The happiness factor (aka music class in Flint) – SCN Encourager

Want a glorious feeling?

Screen Shot 2014-07-30 at 7.44.16 PMIt really does help to sing in the rain.

The research I backed into yesterday actually bears this out.

I’m almost as surprised by this as Cindy is!

No fooling.

Choosing an attitude of good cheer will gift you with an extra measure of positive public perception in a variety of areas.

However, a couple of you wrote back to ask me if I forgot all about our School Communicator maxims, #457A and #457B.

Oops. I had!

I was too busy practicing “feeling good.”

Doom or gloom? Nope. We choose Zoom. – SCN Encourager

That’s the way of the school communicators I know.

Screen Shot 2014-07-29 at 10.09.25 PMYou’ll usually find school leaders and communicators traveling along the most positive path.

Even if the situation of the day isn’t the actually what you could call “the best.”

I guess we’re not all that good at reading the obvious signs.

Or maybe we can read them well enough, but we’re just grand masters at ignoring them.

If this is true – keep it up.

Because science now supports that intentional presentations of “happy” have far more appeal to the public than those dour and sour recitations of the facts.

One study showed that websites which promote the general feeling of “happy” (like Amazon, HGTV, Kayak, Apple, and CBS) are thought to be much better designed than those perceived as serious and dull (Citibank, PBS, Aetna, and Healthcare.gov.).

It’s “Weird Al” Tuesday. You game? – SCN Encourager

Weird Al Yankovic’s marketing strategy lifts him to #1.

Perhaps you caught this little blurb on the Content Marketing Institute’s website.

I spotted it while linking up this site to Monday’s Encourager.

It contains a marketing lesson that borders on the unbelievable.

Screen Shot 2014-07-28 at 4.39.28 PMApparently, The Wall Street Journal actually paid 100% of the production costs for Weird Al’s recent video parody of corporate and leadership buzzwords.

The  parody (Mission Statement) is based on the 45 year-old hit by Crosby, Stills, Nash, and Young called Suite: Judy Blue Eyes, which made its debut at Woodstock. (And no, I wasn’t there, just in case you’re wondering. I had to look this up.)

Mission Statement and the seven other musical parodies on Weird Al’s “Mandatory Fun” album were released last week one at a time – day by day – over the course of eight days.

Weird Al’s unique marketing plan for “Mandatory Fun” began more than a year ago by securing a different corporate partner for all eight of the album’s musical tracks.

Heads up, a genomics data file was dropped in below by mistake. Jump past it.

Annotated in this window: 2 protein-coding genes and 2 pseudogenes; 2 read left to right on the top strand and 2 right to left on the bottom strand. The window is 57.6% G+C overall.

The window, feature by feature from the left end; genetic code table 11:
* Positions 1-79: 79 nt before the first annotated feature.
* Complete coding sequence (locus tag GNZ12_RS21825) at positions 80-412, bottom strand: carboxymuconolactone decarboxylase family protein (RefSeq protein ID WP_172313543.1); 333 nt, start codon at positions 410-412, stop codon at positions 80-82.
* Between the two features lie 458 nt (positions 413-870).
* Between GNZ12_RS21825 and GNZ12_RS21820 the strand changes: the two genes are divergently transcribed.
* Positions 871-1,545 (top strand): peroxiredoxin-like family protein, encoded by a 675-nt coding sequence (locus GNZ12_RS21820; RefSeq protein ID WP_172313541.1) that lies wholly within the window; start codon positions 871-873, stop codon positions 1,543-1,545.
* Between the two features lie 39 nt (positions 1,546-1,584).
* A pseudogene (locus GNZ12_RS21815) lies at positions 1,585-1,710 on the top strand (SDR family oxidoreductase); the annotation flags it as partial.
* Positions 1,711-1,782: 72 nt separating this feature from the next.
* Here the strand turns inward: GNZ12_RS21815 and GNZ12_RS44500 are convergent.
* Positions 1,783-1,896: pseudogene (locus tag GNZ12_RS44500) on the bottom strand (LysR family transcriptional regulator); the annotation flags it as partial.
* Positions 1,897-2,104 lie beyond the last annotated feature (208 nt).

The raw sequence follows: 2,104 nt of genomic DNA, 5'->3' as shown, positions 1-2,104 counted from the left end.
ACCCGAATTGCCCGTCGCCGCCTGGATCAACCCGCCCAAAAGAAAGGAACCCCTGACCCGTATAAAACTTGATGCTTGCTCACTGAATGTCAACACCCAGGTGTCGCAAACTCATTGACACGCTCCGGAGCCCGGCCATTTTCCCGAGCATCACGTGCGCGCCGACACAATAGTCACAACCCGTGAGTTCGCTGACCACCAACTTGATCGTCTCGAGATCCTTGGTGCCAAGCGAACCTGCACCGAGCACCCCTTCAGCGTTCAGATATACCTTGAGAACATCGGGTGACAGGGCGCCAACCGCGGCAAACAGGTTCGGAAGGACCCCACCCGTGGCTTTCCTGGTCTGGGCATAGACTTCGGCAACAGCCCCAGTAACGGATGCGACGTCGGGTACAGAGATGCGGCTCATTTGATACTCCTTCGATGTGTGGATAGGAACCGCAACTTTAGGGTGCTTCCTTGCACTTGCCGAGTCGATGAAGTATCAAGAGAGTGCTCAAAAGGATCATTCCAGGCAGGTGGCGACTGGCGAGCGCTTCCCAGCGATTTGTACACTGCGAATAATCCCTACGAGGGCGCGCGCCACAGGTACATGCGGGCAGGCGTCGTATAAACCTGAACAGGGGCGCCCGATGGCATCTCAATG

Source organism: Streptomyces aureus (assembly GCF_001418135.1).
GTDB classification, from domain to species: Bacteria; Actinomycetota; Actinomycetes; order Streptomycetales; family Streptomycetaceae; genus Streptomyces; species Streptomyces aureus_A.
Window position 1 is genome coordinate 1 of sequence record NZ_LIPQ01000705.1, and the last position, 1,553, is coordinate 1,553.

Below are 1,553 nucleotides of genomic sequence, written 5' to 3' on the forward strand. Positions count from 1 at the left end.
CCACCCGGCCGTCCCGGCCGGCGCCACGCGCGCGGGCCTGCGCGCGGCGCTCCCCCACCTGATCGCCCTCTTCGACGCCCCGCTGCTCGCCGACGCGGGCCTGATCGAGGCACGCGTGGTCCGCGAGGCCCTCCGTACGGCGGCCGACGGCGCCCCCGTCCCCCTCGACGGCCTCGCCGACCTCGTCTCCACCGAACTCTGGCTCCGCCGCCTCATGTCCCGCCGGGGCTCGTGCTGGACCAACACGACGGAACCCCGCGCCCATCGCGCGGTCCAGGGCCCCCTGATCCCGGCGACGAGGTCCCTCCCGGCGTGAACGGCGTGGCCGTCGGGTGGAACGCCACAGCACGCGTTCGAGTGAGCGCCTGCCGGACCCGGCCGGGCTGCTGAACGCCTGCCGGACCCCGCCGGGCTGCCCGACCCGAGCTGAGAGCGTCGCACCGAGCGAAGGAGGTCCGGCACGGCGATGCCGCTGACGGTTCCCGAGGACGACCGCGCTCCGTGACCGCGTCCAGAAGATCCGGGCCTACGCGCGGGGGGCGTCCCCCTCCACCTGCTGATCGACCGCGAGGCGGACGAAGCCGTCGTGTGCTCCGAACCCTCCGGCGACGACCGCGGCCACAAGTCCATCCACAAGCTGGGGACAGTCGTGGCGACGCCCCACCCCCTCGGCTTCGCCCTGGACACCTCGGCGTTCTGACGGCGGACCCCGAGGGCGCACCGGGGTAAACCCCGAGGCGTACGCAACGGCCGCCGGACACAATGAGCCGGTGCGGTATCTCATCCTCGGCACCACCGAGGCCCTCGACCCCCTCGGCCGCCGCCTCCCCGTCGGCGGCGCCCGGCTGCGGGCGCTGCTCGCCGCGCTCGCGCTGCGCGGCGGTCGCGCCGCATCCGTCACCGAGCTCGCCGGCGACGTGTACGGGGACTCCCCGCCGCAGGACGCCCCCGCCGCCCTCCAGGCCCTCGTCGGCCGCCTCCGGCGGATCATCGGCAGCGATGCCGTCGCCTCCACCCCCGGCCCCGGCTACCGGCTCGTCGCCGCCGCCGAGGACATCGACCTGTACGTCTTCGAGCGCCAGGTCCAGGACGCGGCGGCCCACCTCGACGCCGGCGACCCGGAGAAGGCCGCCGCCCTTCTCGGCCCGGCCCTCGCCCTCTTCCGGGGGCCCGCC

Every corporate partner had to possess a powerful brand presence, a gigantic online following, and a big fat checkbook. (And no, I do not know much about these, either, just in case you’re wondering – especially the “big fat checkbook” piece.)

Marketing, promotions, & two weekend trips – SCN Encourager

Look… listen… and learn.

This is what I try to do wherever I go.

Screen Shot 2014-07-27 at 5.24.48 PMTwo Sundays ago, Cindy and I went to an afternoon Tigers game with one of our daughters and her boyfriend.

I came home with a pocket full of notes about all of the exciting hype-up-the-crowd activities that are staged during the breaks in play.

I’m convinced some of them are do-able at our future school events.

Creatively scaled down from the Comerica Park versions, of course.

Cindy thinks I’m a nut.

She mentioned this after we dropped off the kids in Grand Rapids and were headed back home to Holland.

Somehow it seems that many of our most interesting conversations over the years have taken place while riding in the car.

Screen Shot 2014-07-27 at 4.58.26 PMI kept this in mind as we packed our things to join friends this weekend up north to go kayaking on the Pere Marquette River.

I hoped to re-visit the discussion Cindy and I had the previous weekend.

Only this time I wouldn’t be caught off guard.

I’d have a strategy; one anchored in a pro-active, not re-active approach.

I wanted something that would cause her to change her opinion of my behavior.

So once we rolling down down the highway, I popped a CD into the player and turned up the volume a notch.

School communicators come in all shapes and sizes – SCN Encourager

I don’t need research and big data to back this up.

I’m living proof!

contentNot only do we not look alike , we don’t think alike.

I know this is hardly a startling revelation, but nevertheless, I’m continually amazed by the responses I get back from the Encourager.

The variety shouldn’t surprise me.

Some people tell me to stop writing about sports. (They’re the FOC segment = friends of Cindy)

Others tell me to write about sports more than I do.

I’ll even get a message or two which states that my writing about sports is wonderful – but that I’m blowing it by not writing about the right sports!

What do I have against figure skating, anyway?

As you can see, there’s no way I can ever write my way out of this pickle.

Once in a while I’ll receive – and often within minutes of each other on the same day – two contrasting responses to the same Encourager.

One reader will email, “That topic was absurd.”

While another will say, “Thanks. This is exactly what I needed to hear today.”

As you can see again… the responses I get run the full length of the range.

And I wouldn’t change a thing.

I like hearing back from you and other school communicators.

The quote I’d like to get in your hands today will probably also evoke many different reactions.

This quote is not about sports, but it does come from a mental performance coach who has built an impressive career coaching our Olympians and professional athletes.

Screen Shot 2014-07-24 at 1.00.24 PM

Dave Austin

I heard Dave Austin in a podcast few days ago.

Meet Henrik. He lives in Sweden. – SCN Encourager

He writes about his experiments in “worthwhile living.”

Screen Shot 2014-07-23 at 9.17.07 PMHe also likes ice cream.

That’s a plus.

Henrik Edberg is  34 years-old and he has been writing about his passionate pursuit of productivity and balanced thinking for almost 8 years.